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Events getting too unrealistic


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Hi fellow simmers,

usually I'm just reading and sometimes posting in the VATSIM Germany Forum, but I think that's a better place for this topic.

I started flying on VATSIM in 2013 and was flying online on the other network for quite some time before. Seeing that more and more people join VATSIM or start flying again makes me happy and I appreciate that growth, especially in COVID and MSFS times. However, I also see some negative effects with this amount of pilots flying without any regulation in terms of traffic load.

I had a VATSIM break that lasted about 2 years and ended in the last winter. Before that time I loved to fly on events and did that on a regular basis. The ATC coverage and the amount of pilots created such a realistic environment to fly in. After my break and with the wave of so many people spending more time on VATSIM I see that events are becoming more and more unrealistic as they're overloaded most of the time. I don't know if it's just me, but I can't see the fun in being "number 8 for the clearance" or seeing 10+ aircrafts at the holding point. Also, the frequencies are so full (especially delivery and center) that you're sometimes cruising on 6000ft halfway to your destination until you find a gap on the frequency. There's just no fun and realism anymore in such events for me and I tend to avoid them in the future.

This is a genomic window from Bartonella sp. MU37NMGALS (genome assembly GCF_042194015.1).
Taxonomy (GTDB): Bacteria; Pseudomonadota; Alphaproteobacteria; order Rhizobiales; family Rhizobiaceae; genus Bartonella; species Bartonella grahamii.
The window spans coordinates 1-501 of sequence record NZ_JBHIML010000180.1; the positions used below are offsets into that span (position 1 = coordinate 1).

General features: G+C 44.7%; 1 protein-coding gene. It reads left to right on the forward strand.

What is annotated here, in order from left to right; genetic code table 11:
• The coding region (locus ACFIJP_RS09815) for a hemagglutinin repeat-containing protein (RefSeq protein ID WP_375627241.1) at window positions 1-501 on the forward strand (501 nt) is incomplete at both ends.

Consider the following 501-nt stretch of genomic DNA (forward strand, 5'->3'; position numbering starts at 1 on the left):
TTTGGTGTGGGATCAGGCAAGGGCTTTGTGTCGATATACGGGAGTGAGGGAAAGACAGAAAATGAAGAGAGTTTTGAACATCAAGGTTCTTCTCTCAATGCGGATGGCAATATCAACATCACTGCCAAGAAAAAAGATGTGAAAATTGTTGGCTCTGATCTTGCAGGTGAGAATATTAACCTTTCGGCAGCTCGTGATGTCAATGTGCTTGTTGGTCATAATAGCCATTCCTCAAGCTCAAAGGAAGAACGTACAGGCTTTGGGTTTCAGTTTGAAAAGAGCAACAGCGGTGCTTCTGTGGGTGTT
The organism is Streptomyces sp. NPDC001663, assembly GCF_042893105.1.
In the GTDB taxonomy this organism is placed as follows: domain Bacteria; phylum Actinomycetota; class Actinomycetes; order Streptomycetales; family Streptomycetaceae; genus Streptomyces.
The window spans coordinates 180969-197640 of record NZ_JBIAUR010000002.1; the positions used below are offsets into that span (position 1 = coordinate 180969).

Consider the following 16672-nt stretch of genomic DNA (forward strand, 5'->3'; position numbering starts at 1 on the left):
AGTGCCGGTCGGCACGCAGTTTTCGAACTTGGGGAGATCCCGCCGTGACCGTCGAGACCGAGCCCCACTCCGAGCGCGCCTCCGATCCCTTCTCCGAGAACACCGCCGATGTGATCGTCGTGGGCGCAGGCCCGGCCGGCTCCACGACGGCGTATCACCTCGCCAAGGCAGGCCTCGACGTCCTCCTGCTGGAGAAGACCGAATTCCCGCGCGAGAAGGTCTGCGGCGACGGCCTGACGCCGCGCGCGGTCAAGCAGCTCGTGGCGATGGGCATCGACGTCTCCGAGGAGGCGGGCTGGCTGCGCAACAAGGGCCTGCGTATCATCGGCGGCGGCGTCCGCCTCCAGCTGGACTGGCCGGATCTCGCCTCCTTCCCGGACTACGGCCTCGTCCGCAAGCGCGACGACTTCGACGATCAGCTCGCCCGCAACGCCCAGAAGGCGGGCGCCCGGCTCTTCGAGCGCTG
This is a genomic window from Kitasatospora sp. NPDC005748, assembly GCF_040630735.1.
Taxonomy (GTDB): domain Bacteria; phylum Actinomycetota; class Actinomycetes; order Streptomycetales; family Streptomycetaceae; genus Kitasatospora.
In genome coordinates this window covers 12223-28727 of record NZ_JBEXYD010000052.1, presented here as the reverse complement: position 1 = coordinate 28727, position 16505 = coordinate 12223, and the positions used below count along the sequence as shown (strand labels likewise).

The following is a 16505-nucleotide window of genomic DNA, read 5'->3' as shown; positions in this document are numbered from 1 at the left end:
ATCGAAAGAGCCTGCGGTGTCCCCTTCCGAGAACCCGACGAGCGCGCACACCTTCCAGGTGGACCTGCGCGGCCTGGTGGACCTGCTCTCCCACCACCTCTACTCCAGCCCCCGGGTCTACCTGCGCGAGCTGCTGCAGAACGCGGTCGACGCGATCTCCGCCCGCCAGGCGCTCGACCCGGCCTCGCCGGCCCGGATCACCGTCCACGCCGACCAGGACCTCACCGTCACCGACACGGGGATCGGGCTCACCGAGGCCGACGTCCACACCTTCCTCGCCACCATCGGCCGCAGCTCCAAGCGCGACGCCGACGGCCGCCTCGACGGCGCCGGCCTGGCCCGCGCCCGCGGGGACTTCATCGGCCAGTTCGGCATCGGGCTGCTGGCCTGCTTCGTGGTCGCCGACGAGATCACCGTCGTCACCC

In my opinion there's a desperate need in using slots for the majority of the events (like many real ops events and CTP do). And even if that might be rigorous, pilots without slots should be rejected if the traffic load makes that necessary. That might be very restrictive, but it's obvious that a growing simulation network will reach a point where you can't let dozens of people fly unregulated in a short time from/to a single airport. It will require more planning in advance for pilots, but would hopefully increase the quality of any event.

I hope I'm not just speaking for myself and that the responsible people are already aware of that. I just don't believe that most people are like "I want to see as many aircrafts as possible".

Best regards and always happy landings

Roman

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And then there was today’s FNO at KATL, 50+ departures,  240+ arrivals, 28 controllers, not a step over, clean descents and vectors, I was lined up with 3 other guys in final. To ZTL, freakin awesome